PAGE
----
5. Improved urban areas - studies point out parking space in cities will decrease by 68%, freeing up space for people.

Challenges to widespread use of AVs

Currently, most vehicles available for private use rank at level 2 (such as Teslas) or level 3 (a few Mercedes models, for example), according to the National Highway and Transportation Safety Administration (NHTSA).  Level 2 means drivers need to pay attention at all times and be ready to take over driving duties. Most reported collisions, which always get generous media coverage, arise from drivers’ mistakes — they didn’t take over when they should have.

Over the past two decades, self-driving vehicles have seen accelerated evolution thanks to investment from major tech firms such as Google, Uber, and Apple. New companies, such as Zoox, have quickly gone from prototypes to publicly available mass transportation (taxis and buses). They are currently piloting level 4 and 5 vehicles, especially on the West Coast of the US, but also in Europe (VW Id.Buzz, for one).

The future depends on the outcome of these experiments and what kind of public acceptance they will receive, but a few key challenges remain. They’re not impossible to overcome, but they will determine whether AVs become the rule, rather than exception in transportation.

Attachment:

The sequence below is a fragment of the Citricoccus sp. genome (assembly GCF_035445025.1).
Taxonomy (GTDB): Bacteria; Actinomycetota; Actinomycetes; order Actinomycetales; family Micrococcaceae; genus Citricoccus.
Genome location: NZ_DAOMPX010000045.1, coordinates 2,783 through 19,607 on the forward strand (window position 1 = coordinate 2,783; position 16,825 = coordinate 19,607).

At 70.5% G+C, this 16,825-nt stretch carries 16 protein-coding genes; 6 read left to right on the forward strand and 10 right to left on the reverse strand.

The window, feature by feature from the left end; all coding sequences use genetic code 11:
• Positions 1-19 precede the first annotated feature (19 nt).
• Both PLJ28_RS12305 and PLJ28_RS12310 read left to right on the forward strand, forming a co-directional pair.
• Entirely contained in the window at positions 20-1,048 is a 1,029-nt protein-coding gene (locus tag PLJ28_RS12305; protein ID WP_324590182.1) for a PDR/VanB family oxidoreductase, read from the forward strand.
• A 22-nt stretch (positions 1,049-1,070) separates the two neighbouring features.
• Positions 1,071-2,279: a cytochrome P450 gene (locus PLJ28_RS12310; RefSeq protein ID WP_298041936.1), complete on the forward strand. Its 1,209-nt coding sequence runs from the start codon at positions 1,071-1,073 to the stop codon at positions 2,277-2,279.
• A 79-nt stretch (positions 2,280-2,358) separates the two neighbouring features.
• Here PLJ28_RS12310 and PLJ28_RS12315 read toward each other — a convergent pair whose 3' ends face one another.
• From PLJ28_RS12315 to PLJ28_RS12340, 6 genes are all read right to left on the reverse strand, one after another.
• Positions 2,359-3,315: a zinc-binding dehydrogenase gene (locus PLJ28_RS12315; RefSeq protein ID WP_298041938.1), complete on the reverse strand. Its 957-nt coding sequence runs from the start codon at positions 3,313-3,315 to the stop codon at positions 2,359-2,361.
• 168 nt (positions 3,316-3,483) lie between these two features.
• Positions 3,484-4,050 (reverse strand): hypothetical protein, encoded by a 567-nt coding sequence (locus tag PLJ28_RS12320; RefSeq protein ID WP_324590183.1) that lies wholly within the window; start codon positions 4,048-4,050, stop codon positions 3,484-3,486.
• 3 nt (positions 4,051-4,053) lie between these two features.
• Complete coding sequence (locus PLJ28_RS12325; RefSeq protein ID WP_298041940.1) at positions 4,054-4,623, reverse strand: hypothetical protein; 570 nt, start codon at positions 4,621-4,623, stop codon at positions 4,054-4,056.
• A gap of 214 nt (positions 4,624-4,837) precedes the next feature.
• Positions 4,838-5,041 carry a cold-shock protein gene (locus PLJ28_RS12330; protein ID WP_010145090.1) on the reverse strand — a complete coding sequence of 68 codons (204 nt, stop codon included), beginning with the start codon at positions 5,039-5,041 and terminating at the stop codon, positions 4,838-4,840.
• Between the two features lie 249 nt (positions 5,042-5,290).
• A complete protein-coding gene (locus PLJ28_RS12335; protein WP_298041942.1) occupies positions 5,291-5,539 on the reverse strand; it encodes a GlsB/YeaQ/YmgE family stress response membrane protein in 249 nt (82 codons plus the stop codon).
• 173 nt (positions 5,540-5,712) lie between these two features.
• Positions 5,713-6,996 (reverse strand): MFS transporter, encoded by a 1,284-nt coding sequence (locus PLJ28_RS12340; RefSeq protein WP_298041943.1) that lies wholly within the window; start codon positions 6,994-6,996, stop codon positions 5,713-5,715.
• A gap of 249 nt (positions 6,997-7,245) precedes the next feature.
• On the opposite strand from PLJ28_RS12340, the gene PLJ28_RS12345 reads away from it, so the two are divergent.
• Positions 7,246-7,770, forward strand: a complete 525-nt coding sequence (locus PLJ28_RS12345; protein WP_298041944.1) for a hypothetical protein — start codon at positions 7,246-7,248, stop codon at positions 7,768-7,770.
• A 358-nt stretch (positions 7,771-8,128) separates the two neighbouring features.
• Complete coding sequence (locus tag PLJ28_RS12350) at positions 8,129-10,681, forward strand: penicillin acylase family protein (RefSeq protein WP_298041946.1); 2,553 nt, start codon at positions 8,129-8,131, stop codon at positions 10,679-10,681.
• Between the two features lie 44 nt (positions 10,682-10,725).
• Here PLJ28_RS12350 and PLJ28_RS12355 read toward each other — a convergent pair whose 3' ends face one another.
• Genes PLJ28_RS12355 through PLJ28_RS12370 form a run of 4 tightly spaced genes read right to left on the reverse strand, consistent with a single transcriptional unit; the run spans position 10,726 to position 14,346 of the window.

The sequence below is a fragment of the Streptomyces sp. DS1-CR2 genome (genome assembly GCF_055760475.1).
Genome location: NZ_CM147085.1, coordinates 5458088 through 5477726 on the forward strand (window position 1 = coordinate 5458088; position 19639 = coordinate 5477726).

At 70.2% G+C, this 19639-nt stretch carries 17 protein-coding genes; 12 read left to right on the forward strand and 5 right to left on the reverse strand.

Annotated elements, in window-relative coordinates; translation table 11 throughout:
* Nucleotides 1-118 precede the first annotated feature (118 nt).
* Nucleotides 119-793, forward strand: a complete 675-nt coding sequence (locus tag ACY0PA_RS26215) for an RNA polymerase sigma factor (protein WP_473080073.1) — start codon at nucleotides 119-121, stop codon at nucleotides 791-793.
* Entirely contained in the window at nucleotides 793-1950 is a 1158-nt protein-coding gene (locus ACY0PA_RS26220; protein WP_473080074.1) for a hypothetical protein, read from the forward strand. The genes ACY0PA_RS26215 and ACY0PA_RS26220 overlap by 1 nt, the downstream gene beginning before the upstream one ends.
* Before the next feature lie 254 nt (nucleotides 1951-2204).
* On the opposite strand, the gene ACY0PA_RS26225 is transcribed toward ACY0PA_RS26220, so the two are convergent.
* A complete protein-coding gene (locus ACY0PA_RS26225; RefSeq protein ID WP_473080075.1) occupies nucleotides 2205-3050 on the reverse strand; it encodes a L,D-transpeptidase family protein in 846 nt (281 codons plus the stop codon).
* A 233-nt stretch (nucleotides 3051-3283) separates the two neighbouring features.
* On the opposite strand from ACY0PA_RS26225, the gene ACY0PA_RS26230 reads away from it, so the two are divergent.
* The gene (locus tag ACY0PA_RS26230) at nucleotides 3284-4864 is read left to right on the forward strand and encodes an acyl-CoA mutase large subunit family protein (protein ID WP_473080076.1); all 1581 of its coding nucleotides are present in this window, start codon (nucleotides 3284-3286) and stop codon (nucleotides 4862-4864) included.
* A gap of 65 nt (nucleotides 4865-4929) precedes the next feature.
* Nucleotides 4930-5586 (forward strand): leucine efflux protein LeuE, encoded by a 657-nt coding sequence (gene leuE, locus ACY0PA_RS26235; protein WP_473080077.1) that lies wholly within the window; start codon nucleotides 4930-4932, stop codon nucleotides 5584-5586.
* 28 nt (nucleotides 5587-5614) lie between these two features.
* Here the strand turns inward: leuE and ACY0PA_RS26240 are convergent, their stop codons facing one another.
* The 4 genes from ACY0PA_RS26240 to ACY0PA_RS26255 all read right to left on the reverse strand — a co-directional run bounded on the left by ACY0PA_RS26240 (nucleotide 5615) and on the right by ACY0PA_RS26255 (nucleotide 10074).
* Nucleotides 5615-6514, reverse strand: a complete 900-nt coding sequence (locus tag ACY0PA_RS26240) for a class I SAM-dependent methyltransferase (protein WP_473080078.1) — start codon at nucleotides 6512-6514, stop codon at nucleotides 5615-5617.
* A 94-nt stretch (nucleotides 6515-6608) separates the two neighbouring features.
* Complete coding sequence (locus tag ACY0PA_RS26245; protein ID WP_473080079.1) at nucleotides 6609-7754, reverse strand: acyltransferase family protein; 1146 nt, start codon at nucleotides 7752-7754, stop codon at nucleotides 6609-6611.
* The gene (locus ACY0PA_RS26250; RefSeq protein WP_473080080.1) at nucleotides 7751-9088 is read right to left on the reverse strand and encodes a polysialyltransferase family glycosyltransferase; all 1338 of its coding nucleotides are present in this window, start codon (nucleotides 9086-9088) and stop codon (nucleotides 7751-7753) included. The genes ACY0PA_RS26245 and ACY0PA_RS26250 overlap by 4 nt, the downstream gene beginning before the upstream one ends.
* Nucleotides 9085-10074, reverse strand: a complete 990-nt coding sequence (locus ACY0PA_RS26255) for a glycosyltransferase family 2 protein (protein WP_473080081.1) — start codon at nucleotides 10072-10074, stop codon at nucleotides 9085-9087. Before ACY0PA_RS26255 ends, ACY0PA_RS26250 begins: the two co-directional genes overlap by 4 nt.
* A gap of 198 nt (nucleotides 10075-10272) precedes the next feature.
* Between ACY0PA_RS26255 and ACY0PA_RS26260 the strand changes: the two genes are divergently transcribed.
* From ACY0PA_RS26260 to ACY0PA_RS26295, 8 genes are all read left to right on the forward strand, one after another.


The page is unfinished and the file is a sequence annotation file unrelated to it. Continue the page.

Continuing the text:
1.  Infrastructure
AVs require a 5G communications network based on clear standards, with their own allotted frequencies that will allow vehicles, traffic lanes, traffic control systems and public bodies to interact.

      2. Challenges in regulation
Legislation must evolve not only across the EU but also coordinate with other producing countries — a thorny issue that stimulates controversy.

a) AVs must comply with EU safety standards as dictated by the General Safety Regulation (EU) 2019/2144 and further include cyber security rules.
b) Testing- and development-related legislation for AVs is necessary, and some countries have begun to introduce such legislation.
c) Additionally, self-driving vehicles will have to follow the rules of the road as enforced within each national jurisdiction — say, how to approach and use roundabouts and intersections. Clearly there is an opportunity for standardization.